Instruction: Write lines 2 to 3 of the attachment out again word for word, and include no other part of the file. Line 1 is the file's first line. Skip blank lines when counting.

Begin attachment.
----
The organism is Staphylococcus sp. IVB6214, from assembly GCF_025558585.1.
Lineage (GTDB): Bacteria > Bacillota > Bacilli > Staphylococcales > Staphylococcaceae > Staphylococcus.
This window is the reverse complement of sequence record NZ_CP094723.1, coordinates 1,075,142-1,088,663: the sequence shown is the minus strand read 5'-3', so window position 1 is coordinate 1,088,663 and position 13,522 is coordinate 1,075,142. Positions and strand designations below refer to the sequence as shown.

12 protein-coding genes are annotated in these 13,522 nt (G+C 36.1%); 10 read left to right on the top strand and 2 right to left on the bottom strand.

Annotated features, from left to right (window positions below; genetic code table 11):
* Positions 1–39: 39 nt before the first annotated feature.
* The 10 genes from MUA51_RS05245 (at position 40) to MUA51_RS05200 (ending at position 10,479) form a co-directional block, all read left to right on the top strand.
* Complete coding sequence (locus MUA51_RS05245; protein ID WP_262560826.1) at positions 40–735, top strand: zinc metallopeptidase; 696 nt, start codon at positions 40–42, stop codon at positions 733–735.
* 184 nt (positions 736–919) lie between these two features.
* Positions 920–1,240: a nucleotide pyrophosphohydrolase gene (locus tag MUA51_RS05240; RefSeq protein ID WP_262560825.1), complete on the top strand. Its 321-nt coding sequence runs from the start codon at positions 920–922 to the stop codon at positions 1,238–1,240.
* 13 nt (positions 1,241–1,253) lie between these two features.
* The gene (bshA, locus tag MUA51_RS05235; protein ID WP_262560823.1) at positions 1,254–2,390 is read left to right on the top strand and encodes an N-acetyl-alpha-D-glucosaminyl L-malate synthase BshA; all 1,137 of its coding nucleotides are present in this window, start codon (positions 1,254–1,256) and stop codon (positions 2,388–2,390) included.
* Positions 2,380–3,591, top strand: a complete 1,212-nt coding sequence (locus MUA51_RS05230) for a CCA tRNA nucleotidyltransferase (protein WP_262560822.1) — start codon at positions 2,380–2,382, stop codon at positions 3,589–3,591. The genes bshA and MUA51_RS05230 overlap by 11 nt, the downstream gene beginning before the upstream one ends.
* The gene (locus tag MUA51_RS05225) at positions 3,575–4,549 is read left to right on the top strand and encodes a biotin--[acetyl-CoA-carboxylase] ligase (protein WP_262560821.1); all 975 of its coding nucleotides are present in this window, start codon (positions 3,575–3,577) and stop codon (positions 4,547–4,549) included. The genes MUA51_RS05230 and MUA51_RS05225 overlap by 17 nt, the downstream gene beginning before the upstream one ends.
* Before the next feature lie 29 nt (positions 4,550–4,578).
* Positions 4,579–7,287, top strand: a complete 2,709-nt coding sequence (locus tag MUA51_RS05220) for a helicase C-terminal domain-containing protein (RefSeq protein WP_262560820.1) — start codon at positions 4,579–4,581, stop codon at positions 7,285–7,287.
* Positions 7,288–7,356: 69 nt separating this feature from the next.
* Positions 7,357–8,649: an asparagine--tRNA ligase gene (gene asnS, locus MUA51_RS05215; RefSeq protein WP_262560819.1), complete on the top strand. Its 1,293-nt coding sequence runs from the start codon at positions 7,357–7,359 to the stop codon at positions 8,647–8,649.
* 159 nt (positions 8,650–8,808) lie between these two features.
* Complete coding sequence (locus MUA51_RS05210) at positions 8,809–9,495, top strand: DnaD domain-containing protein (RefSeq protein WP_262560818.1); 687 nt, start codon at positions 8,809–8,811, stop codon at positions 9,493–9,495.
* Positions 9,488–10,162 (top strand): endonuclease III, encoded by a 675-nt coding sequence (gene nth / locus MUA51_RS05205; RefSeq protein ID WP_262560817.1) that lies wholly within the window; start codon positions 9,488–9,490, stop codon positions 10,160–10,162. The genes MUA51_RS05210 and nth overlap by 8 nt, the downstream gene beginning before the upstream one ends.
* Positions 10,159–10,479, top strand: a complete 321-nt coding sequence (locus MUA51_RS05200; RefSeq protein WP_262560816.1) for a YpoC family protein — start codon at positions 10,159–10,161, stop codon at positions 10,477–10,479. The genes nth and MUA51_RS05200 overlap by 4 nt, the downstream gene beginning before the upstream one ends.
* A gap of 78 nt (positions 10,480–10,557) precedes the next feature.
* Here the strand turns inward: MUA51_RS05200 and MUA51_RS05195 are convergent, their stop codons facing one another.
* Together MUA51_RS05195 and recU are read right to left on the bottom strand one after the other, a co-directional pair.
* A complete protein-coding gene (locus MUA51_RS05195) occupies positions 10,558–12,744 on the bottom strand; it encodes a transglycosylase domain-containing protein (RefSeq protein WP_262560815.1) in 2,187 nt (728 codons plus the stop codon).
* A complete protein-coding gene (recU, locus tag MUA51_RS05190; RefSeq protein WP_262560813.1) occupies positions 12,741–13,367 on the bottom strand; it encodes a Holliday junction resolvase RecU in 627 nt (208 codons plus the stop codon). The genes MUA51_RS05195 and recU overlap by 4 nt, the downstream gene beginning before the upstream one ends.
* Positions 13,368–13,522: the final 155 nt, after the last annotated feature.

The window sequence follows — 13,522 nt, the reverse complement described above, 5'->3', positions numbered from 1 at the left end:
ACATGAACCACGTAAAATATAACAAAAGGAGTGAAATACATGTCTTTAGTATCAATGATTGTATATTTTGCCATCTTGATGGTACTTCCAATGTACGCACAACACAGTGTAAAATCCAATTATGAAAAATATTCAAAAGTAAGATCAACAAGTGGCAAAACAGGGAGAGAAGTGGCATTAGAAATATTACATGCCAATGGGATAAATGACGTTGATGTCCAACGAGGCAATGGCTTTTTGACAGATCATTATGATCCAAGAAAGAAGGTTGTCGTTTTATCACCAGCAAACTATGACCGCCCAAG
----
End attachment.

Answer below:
Lineage (GTDB): Bacteria > Bacillota > Bacilli > Staphylococcales > Staphylococcaceae > Staphylococcus.
This window is the reverse complement of sequence record NZ_CP094723.1, coordinates 1,075,142-1,088,663: the sequence shown is the minus strand read 5'-3', so window position 1 is coordinate 1,088,663 and position 13,522 is coordinate 1,075,142. Positions and strand designations below refer to the sequence as shown.